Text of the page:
Is Carbonated Water Good for Hydration?
27 . November .2018Anson Hsu0 Comments
As practitioners, we know proper hydration is fundamental to health and healing, but few people drink adequate amounts of water throughout the day. With the rise in alternatives – milk, juice, flavored waters, carbonated beverages and trendy options such as kombucha – we are not seeing an improvement in people’s general hydration. Faced with an overwhelming plethora of beverage options, many people have developed preferences for flavored beverages and a distaste for pure water.
Flavored, unsweetened, carbonated water beverages are quickly becoming a recommended solution for the hydration crisis because these alternatives provide water while still satisfying a desire for something a bit more flavorful. Unfortunately, these beverages don’t do much for hydration because the average adult would have to consume 5 or more 12oz cans of a carbonated beverage to fulfill their hydration needs. (Still, though, these beverages do contribute to total water intake.) However, questions have been raised regarding the healthfulness of carbonation, whether it poses any health risks, and if so, do these risks outweigh the alternative for those who regularly consume carbonated beverages – namely, dehydration.
Carbonated water is a pressurized mixture of carbon dioxide gas and filtered water. Some natural sparkling mineral water is naturally carbonated as carbon dioxide is absorbed from the ground, but most carbonated beverages have been artificially carbonated by pumping carbon dioxide gas into water at a very high pressure and sealing to keep the pressure high, which ensures the carbonation persists. Many carbonated drinks also contain some form of sodium and/or acid (citric acid, phosphoric acid, etc.) which gives it the traditional “bite.”
So, is regular consumption of carbon dioxide-infused water healthful?
The first concern raised about carbonated beverages is their acidity. When carbon dioxide and water mix, they react to produce carbonic acid, which also gives carbonated beverages their burning or biting sensation. Carbonic acid reduces the pH of the beverage. The pH of pure water is usually around neutral (7.0). In comparison, S. Pellegrino®, sparkling natural mineral water, has a pH of 4.96, Perrier® carbonated mineral water, a pH of 5.25, and Schweppes® Tonic water, 2.54. One of the greatest health concerns of acidic beverages is dental corrosion. Surface enamel begins to demineralize as the pH of oral environment drops below 5.5. Once the pH drops below 3.0, the erosive potential increases 10-fold.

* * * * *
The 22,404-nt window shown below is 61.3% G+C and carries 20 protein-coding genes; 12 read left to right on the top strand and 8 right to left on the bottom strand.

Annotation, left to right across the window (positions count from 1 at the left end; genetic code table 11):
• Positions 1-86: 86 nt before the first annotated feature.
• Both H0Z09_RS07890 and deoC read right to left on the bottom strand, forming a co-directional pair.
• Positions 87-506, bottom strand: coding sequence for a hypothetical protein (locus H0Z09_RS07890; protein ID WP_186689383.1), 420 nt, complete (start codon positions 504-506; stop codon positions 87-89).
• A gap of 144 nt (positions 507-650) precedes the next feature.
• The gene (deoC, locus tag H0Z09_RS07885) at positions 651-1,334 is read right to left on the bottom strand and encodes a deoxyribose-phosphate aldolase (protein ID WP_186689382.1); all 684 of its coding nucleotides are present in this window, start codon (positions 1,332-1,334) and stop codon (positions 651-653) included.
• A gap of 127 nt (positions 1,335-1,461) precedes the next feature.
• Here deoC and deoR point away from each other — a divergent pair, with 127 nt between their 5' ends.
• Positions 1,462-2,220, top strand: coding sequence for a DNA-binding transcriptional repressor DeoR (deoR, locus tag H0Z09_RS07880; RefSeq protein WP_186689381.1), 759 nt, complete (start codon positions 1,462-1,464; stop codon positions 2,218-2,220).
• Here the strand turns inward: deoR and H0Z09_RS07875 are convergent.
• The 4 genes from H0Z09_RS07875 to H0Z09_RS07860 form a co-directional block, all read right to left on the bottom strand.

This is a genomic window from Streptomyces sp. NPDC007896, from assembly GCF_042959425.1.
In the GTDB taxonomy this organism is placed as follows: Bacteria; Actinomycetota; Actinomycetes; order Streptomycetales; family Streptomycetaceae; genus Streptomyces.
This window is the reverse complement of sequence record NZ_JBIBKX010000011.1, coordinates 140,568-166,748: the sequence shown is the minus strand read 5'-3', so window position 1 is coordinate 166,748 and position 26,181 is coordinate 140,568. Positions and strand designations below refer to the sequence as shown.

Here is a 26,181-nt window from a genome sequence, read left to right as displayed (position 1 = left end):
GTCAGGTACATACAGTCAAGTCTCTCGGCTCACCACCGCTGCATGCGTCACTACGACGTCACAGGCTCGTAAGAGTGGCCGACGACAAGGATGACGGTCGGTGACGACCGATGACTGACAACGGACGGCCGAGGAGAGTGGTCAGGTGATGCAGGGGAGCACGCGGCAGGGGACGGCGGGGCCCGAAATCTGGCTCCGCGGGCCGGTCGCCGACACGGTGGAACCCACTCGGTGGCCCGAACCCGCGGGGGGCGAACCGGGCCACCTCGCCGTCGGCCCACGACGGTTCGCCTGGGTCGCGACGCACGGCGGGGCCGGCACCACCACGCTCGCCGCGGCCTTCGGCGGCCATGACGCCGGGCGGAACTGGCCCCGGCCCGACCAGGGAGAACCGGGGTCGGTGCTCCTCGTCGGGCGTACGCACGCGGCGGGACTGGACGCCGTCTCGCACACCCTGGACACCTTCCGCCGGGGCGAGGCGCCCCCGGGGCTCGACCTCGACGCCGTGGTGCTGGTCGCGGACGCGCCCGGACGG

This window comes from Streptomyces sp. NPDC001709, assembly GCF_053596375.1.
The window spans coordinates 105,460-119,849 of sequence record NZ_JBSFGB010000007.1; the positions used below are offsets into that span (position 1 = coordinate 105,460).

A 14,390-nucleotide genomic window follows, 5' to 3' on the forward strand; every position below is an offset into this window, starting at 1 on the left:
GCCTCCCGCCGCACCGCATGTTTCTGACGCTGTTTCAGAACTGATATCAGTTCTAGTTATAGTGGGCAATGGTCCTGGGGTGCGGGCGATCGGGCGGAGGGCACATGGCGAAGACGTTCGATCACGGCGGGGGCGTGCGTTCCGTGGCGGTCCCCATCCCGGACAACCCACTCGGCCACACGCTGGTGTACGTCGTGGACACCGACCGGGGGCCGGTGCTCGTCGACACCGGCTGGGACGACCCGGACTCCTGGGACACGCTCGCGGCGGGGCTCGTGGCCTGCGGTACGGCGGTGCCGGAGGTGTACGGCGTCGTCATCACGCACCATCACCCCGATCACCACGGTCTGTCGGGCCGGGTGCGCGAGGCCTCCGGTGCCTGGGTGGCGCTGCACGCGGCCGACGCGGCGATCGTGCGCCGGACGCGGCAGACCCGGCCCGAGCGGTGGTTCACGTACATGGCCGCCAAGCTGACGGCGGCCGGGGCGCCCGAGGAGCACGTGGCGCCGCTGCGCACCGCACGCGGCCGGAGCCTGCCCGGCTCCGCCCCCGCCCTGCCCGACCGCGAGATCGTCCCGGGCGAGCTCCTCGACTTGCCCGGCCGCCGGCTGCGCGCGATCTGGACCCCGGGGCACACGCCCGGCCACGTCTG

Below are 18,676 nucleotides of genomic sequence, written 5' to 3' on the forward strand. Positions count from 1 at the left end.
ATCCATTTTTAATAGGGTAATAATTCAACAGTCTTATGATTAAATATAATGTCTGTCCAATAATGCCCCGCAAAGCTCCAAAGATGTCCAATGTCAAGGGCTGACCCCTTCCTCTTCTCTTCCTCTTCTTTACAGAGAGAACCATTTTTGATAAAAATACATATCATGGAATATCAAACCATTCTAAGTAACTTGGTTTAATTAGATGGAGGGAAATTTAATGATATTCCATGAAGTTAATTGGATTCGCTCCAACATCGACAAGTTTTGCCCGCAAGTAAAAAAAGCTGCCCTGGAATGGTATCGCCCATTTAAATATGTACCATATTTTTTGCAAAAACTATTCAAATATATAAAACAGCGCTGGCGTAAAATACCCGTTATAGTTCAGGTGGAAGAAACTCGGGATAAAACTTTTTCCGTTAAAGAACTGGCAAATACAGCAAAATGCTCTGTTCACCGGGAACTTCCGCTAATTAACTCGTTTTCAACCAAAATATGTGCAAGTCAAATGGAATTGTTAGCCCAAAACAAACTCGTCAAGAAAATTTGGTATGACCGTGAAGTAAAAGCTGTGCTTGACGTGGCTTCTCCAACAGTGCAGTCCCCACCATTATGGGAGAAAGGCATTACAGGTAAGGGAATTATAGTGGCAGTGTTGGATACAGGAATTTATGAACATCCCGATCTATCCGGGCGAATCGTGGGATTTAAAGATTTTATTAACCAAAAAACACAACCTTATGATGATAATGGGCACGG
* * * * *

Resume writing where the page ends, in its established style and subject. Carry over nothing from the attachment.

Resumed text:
An animal study showed the possibility of carbonated beverages contributing to weight gain and obesity by modulating appetite-regulating hormones. When 20 rats consumed gaseous carbonated beverages over one year, they gained weight faster than the control rats given regular degassed carbonated beverages (flat) or tap water. Ghrelin was measured in test and control groups and found to be elevated among those consuming gaseous carbonated beverages, resulting in greater food intake. A parallel human study showed the same results. The strength of this study was that by comparing gaseous and degassed carbonated drinks, the causative factor could be identified as gaseous carbon dioxide, which is not present in degassed carbonated drinks.
Type 2 Diabetes
A few studies have shown alarming and intriguing metabolic reactions to carbonated water, potentially increasing risk for developing type 2 diabetes. In the 1950s and 60s, an observation was made that many individuals with type 2 diabetes frequently drank carbonated mineral water before their diagnosis. This observation led to studies that showed that administering gaseous carbon dioxide into the stomach increased the carbon dioxide tension in the hepatic portal vein and liver. Elevated hepatic tension hindered glycogenolysis, which induced hypoglycemia. The body then had to produce glucose through alternative means, which are not as well regulated and often led to hyperglycemia. Eventually, type 2 diabetes developed.
The consumption of carbonated water appears to also trigger cardiac and sympathetic activity, signaling a temporary state of stress. Multiple regression analysis of 19 healthy young women showed the consumption of carbonated water increased heart rate, and either increased sympathetic activity or decreased parasympathetic activity.
Although it may seem advantageous to recommend carbonated water as an option for patients to be adequately hydrated, there are drawbacks to encouraging habitual consumption of these beverages. Increased acidity, tooth decay, weight gain, blood sugar dysregulation, and physiological stress are just a few of the potential concerns associated with regular consumption of carbonated beverages.